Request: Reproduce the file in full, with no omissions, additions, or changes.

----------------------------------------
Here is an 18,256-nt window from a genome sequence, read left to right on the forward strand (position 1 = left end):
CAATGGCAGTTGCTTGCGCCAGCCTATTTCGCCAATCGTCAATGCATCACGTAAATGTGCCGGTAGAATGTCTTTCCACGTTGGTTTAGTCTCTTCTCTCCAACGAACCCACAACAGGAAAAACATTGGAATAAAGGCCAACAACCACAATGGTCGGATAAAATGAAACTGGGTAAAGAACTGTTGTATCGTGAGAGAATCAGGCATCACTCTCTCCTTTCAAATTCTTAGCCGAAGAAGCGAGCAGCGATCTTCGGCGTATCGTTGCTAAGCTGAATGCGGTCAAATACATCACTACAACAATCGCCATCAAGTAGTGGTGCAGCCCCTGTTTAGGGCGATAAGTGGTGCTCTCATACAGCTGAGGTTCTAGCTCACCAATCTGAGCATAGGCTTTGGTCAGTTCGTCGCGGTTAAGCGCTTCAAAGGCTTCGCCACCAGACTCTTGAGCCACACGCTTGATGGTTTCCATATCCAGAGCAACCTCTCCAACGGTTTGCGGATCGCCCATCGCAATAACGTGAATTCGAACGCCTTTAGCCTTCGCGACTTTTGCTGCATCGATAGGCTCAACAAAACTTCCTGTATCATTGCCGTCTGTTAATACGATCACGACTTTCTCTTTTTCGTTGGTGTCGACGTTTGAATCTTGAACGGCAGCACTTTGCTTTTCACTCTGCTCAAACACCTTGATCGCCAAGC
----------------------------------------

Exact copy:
Here is an 18,256-nt window from a genome sequence, read left to right on the forward strand (position 1 = left end):
CAATGGCAGTTGCTTGCGCCAGCCTATTTCGCCAATCGTCAATGCATCACGTAAATGTGCCGGTAGAATGTCTTTCCACGTTGGTTTAGTCTCTTCTCTCCAACGAACCCACAACAGGAAAAACATTGGAATAAAGGCCAACAACCACAATGGTCGGATAAAATGAAACTGGGTAAAGAACTGTTGTATCGTGAGAGAATCAGGCATCACTCTCTCCTTTCAAATTCTTAGCCGAAGAAGCGAGCAGCGATCTTCGGCGTATCGTTGCTAAGCTGAATGCGGTCAAATACATCACTACAACAATCGCCATCAAGTAGTGGTGCAGCCCCTGTTTAGGGCGATAAGTGGTGCTCTCATACAGCTGAGGTTCTAGCTCACCAATCTGAGCATAGGCTTTGGTCAGTTCGTCGCGGTTAAGCGCTTCAAAGGCTTCGCCACCAGACTCTTGAGCCACACGCTTGATGGTTTCCATATCCAGAGCAACCTCTCCAACGGTTTGCGGATCGCCCATCGCAATAACGTGAATTCGAACGCCTTTAGCCTTCGCGACTTTTGCTGCATCGATAGGCTCAACAAAACTTCCTGTATCATTGCCGTCTGTTAATACGATCACGACTTTCTCTTTTTCGTTGGTGTCGACGTTTGAATCTTGAACGGCAGCACTTTGCTTTTCACTCTGCTCAAACACCTTGATCGCCAAGC